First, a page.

As I start my year as AUPHA Board Chair, I must look back before looking forward. The first AUPHA meeting I attended was in 1994 in San Diego. I was a Ph.D. student and was presenting a paper with Dr. Larry Gamm. At that meeting, I met so many icons in the field and was surprised how welcoming they were to a Ph.D. student. I have experienced that welcoming feeling time and time again and from my perspective it is a cornerstone of why AUPHA is important to me. Since my first meeting I have seen AUPHA change and grow. AUPHA is now more inclusive and diverse. By that I mean both in terms of organizational and individual members. However, even though progress has been made we still have more work to be done.
I am very fortunate to follow some talented AUPHA board chairs that have worked with committed board members to build a strong foundation. AUPHA has adequate resources and reserves, growth is steady, we have a dedicated and gifted staff, and we are starting the third year in the strategic plan with multiple initiatives ongoing. It is time to take stock of how the organization is fulfilling the strategic plan and initiatives. The board plans on doing some assessment on how the organization is doing and what needs to be done to prepare for the future.
When I took my first (and only) faculty position I remember the Dean asking me about my vision for the health care management program. I responded simply “I want the program to be AUPHA certified.” To me that was the gold standard for an undergraduate health care management program. I have literally “grown-up” as a faculty member associated with AUPHA. I earned my Ph.D. at a program that has a long history of being affiliated with AUPHA. In 2004, the Dean committed resources for Winthrop University to become members of AUPHA. Winthrop University has been a member ever since and some of my success as a professor and educator can be traced back to information I learned from colleagues at various AUPHA meetings. That brings me to one area I want to focus on this year – member value. I want AUPHA to continue to add value to members and improve the health care management profession. An exciting action the AUPHA Board took at the June meeting was to create an Interprofessional Task Force on Professionalism consisting of faculty and practitioners headed by Mark Diana and Mike Meacham. The task force is still in the formulation stage. Please watch for more information forthcoming.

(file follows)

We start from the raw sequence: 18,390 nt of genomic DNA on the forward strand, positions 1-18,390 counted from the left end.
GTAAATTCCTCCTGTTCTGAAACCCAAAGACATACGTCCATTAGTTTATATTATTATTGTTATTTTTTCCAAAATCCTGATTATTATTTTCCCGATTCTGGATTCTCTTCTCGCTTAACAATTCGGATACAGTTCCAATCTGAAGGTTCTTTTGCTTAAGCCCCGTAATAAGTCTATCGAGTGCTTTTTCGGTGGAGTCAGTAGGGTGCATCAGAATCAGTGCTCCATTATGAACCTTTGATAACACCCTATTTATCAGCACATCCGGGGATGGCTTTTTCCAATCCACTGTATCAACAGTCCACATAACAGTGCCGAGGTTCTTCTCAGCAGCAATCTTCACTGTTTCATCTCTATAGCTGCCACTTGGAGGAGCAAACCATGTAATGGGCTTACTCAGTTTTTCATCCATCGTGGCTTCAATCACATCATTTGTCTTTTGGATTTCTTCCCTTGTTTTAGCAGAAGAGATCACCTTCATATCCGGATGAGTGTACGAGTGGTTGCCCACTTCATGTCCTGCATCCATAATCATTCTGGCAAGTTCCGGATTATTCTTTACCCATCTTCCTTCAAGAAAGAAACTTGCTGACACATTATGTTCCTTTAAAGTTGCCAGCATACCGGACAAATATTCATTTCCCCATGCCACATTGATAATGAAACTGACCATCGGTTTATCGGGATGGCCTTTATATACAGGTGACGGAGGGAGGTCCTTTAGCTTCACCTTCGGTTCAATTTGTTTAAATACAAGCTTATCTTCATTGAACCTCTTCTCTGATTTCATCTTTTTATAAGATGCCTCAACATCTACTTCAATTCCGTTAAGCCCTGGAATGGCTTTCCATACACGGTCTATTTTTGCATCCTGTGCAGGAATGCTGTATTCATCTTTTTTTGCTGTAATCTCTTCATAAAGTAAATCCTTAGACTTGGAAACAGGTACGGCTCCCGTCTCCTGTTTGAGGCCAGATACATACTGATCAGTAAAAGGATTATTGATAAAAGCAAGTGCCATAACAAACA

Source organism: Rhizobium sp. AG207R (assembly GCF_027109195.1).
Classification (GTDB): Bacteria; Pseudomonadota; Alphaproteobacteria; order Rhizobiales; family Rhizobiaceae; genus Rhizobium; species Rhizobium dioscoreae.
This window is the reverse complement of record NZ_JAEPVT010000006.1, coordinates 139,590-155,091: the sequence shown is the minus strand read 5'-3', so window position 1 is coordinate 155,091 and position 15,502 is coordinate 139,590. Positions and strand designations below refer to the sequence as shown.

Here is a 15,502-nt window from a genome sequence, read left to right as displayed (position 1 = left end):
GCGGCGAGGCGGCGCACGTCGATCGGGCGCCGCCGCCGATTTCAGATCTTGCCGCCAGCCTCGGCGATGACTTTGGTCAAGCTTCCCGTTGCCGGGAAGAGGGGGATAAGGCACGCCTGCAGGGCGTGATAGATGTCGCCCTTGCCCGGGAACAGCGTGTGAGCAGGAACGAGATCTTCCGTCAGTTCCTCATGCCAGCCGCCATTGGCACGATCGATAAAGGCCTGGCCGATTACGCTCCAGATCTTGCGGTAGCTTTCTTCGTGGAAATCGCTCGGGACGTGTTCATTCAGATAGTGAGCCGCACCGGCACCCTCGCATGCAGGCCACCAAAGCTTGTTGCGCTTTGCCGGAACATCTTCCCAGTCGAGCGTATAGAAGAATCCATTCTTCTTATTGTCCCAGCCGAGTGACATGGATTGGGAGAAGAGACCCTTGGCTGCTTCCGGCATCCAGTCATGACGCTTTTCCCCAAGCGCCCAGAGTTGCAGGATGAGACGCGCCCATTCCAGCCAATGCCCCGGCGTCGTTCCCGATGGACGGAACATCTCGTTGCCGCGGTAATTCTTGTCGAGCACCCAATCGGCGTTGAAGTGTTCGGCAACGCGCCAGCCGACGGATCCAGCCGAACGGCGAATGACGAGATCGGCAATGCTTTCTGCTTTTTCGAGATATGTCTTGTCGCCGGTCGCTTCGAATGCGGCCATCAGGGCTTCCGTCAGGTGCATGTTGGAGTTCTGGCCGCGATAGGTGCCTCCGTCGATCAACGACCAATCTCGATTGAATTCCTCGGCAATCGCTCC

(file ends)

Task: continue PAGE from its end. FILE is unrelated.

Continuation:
One might speculate that both the health care and higher education industries are in a state of change. Health care organizations are facing numerous challenges as are institutions of higher education. Yet despite these challenges as educators our task remains the same. Develop competent and caring health care managers and leaders for the workforce, while conducting scholarship the increases the body of knowledge. The world is more connected, moves at a fast pace, and demands quick results. This fall marks the 26th anniversary of the first semester I taught. The students in that class are different the student in my upcoming fall class. Not better or worse, just different. It is my goal that AUPHA will continue to have a vital role in helping faculty prepare for the upcoming differences. We still are a positive influence for our students and the health care field.
As the fall semester nears I am reminded of the duty and obligation we have as educators. On the first day of class in the Introduction to Health Care Management class I ask students three ways health care different than all other industries? After a bit of discussion, the class never seems to get all three. So, I summarize for them. First, in health care we can do everything right and still have such a horrific outcome as death. Everybody dies. Second, in this industry one can experience the highest of emotional highs (a birth) and the lowest of lows (a death) in one day. No other industry runs the gambit of emotions. And finally, we must remember needs are infinite, resources are finite. Because of that simple statement there will never be a perfect health care system. But that does not mean we can’t work together to make the best system we can. I am excited and looking forward at working together to make the system better.